The Life and Liturgical Role of the Righteous Job

May 09, 2023
Source: District of the USA

On May 10, the Roman Catholic Church commemorates the Old Testament figure Job. Though Scripture provides limited information on his genealogy and life, the book that bears his name is one of the profoundest in the Bible and holds a special place in the Church’s liturgy.

God’s Faithful Servant

Among Eastern Christians, he is called Righteous Job, the Longsuffering. His name, which means “persecuted one,” has been debated over the centuries, with some hypothesizing it was given to him later to reinforce the Biblical book’s narrative meaning. Regardless, strong arguments have been made from the text that he lived before the time of Moses during the age of the Patriarchs. This reading is supported by the book’s cultural elements, which reflect those present in Genesis. At the same time, there is no direct evidence Job was acquainted with the Israelite religion, though both he and his companions worshipped the one true God.

As for Job’s physical location, the Bible says that he lived in the Land of Uz, which has been associated with either Aram in modern-day Syria or Edom in modern-day Jordan. The Greek translation of the Old Testament, known as the Septuagint (LXX), identifies Job as a grandson of Esau and a ruler of Edom, though this is not accepted universally. What is clear from the text, however, is that Job was one of the most important men of the land, blessed by God with children, wealth, and glory.

All of this would be taken from him with a terrible affliction of boils being added in addition. Through this painful and inexplicable adversity, Job remained faithful to God for seven long years, giving thanks to Him continually. While there are textual and interpretive differences concerning the range of Job’s suffering, all agree that his fortune was eventually restored twofold and that he died after a long life of 170 or 210 years. According to Eastern Christian tradition, Job reposed in 1350 B.C., though the precise date of his earthly departure is known only to God.

The poetic and philosophical elements of the Book of Job have been a source of conjecture, interpretation, and debate for thousands of years. What is not contested is that the Book is one of the most powerful in the Bible. It continues to instruct the faithful that all are called to suffer adversity and hardship patiently, always trusting in the Lord.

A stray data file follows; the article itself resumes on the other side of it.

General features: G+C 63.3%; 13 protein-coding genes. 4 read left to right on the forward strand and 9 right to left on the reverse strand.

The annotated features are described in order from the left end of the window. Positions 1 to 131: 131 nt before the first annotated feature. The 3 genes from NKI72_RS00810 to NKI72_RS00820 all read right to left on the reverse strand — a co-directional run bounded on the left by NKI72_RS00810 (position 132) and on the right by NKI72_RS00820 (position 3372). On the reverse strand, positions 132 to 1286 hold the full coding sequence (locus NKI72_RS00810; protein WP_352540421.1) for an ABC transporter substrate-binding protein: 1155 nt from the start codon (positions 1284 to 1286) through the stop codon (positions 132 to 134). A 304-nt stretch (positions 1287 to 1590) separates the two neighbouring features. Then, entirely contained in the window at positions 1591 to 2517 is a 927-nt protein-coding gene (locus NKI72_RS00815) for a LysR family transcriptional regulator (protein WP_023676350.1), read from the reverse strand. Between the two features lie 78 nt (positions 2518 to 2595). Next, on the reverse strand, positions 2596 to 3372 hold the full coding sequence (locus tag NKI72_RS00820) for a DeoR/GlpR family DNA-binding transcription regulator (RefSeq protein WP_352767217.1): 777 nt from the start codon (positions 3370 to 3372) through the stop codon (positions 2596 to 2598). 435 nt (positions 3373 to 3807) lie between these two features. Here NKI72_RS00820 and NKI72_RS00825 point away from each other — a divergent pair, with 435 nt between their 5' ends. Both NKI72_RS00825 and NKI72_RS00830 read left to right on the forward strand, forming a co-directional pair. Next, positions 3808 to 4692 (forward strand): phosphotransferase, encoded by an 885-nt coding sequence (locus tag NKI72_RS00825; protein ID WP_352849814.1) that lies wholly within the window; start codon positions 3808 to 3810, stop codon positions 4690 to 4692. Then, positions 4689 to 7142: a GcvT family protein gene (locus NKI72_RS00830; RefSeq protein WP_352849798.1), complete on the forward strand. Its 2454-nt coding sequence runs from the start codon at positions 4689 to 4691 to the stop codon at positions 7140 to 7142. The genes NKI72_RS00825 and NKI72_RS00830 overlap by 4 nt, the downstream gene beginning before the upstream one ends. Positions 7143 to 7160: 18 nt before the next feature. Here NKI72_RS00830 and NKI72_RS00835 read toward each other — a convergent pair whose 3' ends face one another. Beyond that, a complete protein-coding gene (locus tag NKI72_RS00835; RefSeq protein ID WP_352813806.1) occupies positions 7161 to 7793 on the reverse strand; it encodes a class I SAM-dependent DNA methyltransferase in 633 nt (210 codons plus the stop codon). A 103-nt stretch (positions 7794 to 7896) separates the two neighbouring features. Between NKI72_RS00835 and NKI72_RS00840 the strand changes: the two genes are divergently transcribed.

Job’s Liturgical Importance

In the traditional Roman liturgy, the Book of Job holds a special place in the Divine Office for All Souls Day (November 2). This makes sense given the Book’s emphasis on the precariousness of earthly prosperity and the ever-looming threat of death. Portions of the seventh, ninth, and fourteenth chapters of Job are read during the First Nocturn of Matins. Here is the first reading (Job 7:16-21):

Spare me, for my days are nothing.
What is a man that thou shouldst magnify him? or why dost thou set thy heart upon him?
Thou visitest him early in the morning, and thou provest him suddenly.
How long wilt thou not spare me, nor suffer me to swallow down my spittle?
I have sinned: what shall I do to thee, O keeper of men? why hast thou set me opposite to thee, and I am become burdensome to myself?
Why dost thou not remove my sin, and why dost thou not take away my iniquity? Behold now I shall sleep in the dust: and if thou seek me in the morning, I shall not be.

The Book of Job’s role in the liturgy for the dead is even more pronounced in the Officium defunctorum (Office of the Dead), which historically was recited before funerals, on the anniversary of a soul’s departure from this life, and as a private devotion. All three nocturns, which can be read together or spread throughout the week, contain readings from Job. Some of the responses, too, take inspiration from the Book of Job and Psalms.

℟. Remember, O God, that my life is wind.
* The eye of him that hath seen me shall see me no more.
℣. Out of the depths have I cried unto thee, O Lord! Lord, hear my voice.
℟. The eye of him that hath seen me shall see me no more.

In the Byzantine Rite, long excerpts from Job are read on Monday, Tuesday, and Wednesday at the Presanctified Liturgy of Pope St. Gregory the Great. These readings are intended to draw parallels between Job and Christ and the sufferings they endured. Interestingly, a verse from the LXX recension of Job which declares he “will rise again with those whom the Lord raises up,” is appended to the composite Gospel reading at Holy (Good) Friday Vespers when it speaks of the tombs being opened and the saints rising upon Christ’s salvific death on the cross (cf. Mt. 27:52).

In addition to being commemorated by Latin Catholics on May 10, Greek Catholics following the Byzantine Rite honor Job on May 6 (May 19 on the Julian Calendar). Coptic Catholics in Egypt honor Job on April 27 and August 29 while Armenian Catholics designate December 26 as his feast day.